By Henry N. Houérou
Masking a space of over a hundred thirty million km2 spanning the Mediterranean, equator and tropics, the African continent incorporates a excellent geographic variety. hence, it's characterized via tremendous variable climatic, edaphic and ecological stipulations, linked to quite a lot of usual plants and natural world, in addition to human inhabitants density, vegetation and cattle. during this publication, Henry Le Hou?rou provides his bioclimatic and biogeographic type of Africa. The large facts give you the foundation for comparisons among a variety of African areas, and with areas on different continents reminiscent of Latin the United States or the Indian subcontinent. the implications represent a rational foundation for nationwide, nearby and sub-regional rural improvement making plans, and for agricultural learn facing facets similar to plant and animal introductions, the extrapolation or interpolation of experimental or developmental findings, and ecosystems dynamics. attainable difficulties of functions also are tested.
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Extra resources for Bioclimatology and Biogeography of Africa
3 °C ETo = 1,287 mm d Shahat (=Cyrene) (Libya) Sub-humid Mediterranean agro-bioclimate with temperate winters Lat. 32°49′N P = 539 mm 2t = 382 mm Long. 35 ETo = 419 mm Elev. 7 45 Other Geographic Factors Affecting Rainfall: the Role of Oceanic Currents Apart from elevation and latitude, other geographical factors may strongly influence rainfall, such as the orientation of coastlines with respect to rain-bearing winds. The case is particularly clear on the northern shores of the Gulf of Guinea. Annual rainfall reaches 2,000–4,000 mm in areas where the shoreline is perpendicular to the trajectory direction of the SW monsoon, such as in Guinea, Sierra Leone, Liberia, the Ivory Coast and Nigeria.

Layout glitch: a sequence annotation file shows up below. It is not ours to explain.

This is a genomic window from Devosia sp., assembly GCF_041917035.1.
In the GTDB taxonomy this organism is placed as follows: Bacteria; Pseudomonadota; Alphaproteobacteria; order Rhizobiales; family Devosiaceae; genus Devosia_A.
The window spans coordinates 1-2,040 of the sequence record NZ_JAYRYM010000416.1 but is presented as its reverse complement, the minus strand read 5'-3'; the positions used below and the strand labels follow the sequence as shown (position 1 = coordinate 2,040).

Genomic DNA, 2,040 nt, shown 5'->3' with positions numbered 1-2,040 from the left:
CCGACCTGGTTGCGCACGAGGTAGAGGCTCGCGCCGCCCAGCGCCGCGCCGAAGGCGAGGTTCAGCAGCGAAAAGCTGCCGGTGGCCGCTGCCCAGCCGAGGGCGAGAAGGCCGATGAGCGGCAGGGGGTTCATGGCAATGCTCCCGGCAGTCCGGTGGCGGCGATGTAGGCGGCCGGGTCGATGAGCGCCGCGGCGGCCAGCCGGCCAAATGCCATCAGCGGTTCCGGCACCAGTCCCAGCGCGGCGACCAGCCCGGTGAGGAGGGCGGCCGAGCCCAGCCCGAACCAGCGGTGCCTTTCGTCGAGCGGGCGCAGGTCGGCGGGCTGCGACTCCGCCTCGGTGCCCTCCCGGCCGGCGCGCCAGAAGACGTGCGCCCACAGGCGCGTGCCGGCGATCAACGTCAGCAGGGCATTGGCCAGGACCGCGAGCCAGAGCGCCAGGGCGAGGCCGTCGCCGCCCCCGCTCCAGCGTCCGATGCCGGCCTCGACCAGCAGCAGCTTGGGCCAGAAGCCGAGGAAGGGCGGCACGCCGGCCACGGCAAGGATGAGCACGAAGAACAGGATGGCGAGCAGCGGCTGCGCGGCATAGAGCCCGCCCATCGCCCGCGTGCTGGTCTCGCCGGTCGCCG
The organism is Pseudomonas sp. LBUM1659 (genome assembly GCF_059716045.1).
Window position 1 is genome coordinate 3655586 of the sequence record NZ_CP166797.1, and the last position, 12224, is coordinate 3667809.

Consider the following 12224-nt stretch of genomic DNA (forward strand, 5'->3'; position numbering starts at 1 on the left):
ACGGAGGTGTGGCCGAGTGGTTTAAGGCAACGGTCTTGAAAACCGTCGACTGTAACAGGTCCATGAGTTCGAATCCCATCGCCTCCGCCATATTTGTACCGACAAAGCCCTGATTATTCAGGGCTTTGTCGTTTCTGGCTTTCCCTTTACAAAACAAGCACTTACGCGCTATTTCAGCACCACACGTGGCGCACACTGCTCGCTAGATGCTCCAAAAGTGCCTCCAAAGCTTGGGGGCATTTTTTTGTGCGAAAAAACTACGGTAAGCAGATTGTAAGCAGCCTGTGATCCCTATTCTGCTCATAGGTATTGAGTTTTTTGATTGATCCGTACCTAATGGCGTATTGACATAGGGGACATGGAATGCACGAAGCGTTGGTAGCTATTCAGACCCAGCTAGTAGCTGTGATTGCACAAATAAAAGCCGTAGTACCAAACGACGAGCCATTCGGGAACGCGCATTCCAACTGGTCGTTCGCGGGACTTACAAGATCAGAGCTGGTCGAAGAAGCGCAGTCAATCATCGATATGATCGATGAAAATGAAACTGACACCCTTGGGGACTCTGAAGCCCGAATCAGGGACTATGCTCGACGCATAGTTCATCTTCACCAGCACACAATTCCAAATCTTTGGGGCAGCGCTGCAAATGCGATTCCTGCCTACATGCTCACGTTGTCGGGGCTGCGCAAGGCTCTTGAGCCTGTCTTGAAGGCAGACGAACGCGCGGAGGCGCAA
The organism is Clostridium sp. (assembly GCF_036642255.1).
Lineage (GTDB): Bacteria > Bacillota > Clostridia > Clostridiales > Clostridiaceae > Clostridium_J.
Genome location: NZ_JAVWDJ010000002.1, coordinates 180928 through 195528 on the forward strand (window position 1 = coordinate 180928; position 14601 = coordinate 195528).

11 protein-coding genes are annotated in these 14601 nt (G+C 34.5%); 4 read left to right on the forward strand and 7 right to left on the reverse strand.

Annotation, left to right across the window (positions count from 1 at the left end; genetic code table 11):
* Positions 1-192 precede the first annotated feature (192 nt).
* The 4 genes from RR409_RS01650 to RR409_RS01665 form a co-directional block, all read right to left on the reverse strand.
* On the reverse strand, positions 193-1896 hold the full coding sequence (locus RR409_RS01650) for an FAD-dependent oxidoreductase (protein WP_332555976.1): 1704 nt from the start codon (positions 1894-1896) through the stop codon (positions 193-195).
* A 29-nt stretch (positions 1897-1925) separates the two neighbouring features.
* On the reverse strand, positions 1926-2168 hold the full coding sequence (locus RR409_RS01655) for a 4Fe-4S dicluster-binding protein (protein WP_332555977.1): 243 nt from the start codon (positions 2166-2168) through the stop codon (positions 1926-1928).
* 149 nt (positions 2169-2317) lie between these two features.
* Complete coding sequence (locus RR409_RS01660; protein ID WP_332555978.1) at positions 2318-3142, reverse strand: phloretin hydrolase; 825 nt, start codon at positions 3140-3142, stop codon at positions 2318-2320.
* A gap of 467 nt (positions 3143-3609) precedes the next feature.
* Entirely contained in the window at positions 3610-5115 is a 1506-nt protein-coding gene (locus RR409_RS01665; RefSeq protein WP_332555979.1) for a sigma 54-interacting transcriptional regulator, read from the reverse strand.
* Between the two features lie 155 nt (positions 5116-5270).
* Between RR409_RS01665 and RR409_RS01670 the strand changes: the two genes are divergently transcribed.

5 °C ETo = 1,386 mm Rainy season = 210 days P/ETo = 52% f Oxbow (Lesotho) Hyper-humid subtropical montane agro-bioclimate, with very cold winters Lat. 28°43′S P = 1,281 mm 2t = 175 mm Rainy season = 365 days Long. 35 ETo = 266 mm P/ETo = 169% Elev. 9 °C ETo = 759 mm g Bloemfontein (South Africa) Semi-arid subtropical highland agro-bioc1imate with cold winters Lat. 29°07′S P = 552 mm 2t = 384 mm Long. 35 ETo = 481 mm Elev. 2 °C ETo = 1,374 mm h Cape Town (South Africa) Semi-arid agro-bioclimate with mild/warm winters Lat.
1988) achieved by using the Gamma distribution law (Hargreaves 1975a, b onwards; Mosiño and Garcia 1981; Le Houérou 1985a, b). 5 Rainfall Gradients Mean annual rainfall is subject to altitudinal and latitudinal gradients, which in turn are strongly affected by local situations. Altitudinal lapse rate: as a general rule, one may expect a positive altitudinal gradient of 10 ± 5% for each increase of 100 m in elevation; in other words, rainfall doubles for an increase of elevation from 500 to 1,500 m up to a maximum, which again varies with local conditions, from 2,500 to 3,500 m and then decreases on higher mountains, in the Afro-alpine and Mediterranean-alpine zones (Le Houérou 1959a, 1969, 1984a, 1989a, 1995a, 2005a, b).